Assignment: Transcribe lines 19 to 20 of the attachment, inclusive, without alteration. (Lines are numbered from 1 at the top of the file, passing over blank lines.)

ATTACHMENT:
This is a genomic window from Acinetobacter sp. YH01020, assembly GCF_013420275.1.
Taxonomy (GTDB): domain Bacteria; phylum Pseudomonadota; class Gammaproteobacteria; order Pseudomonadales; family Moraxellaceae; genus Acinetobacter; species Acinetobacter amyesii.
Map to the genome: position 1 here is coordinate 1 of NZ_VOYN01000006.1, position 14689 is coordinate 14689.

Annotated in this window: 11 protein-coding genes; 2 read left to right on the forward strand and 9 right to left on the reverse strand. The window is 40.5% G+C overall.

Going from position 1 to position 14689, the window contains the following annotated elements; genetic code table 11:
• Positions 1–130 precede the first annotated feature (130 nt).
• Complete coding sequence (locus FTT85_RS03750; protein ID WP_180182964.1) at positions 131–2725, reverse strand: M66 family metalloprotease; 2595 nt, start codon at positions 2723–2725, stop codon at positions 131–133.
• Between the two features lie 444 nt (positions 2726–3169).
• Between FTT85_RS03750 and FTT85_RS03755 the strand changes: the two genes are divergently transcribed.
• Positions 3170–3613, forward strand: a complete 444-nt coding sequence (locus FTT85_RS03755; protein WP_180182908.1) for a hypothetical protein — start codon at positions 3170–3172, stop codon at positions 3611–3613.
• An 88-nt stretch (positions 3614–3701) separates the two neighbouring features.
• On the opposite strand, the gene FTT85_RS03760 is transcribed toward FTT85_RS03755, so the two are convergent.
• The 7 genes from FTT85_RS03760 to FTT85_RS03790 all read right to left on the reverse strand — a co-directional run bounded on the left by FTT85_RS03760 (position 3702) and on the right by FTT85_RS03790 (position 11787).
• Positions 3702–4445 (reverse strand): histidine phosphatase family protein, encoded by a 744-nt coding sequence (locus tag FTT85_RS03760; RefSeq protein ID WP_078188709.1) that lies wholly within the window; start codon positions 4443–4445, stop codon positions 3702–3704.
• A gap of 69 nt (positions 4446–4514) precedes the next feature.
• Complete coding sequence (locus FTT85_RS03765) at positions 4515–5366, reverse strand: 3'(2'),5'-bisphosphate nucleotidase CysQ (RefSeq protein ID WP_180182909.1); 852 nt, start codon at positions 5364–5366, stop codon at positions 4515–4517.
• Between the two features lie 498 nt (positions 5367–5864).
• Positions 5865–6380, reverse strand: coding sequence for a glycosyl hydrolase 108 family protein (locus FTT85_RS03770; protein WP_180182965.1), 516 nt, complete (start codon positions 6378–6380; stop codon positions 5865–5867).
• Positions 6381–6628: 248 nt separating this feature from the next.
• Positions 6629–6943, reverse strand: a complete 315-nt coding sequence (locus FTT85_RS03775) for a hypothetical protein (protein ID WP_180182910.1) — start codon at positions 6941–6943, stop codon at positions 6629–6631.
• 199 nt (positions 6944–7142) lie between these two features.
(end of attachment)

• Positions 6381–6628: 248 nt separating this feature from the next.
• Positions 6629–6943, reverse strand: a complete 315-nt coding sequence (locus FTT85_RS03775) for a hypothetical protein (protein ID WP_180182910.1) — start codon at positions 6941–6943, stop codon at positions 6629–6631.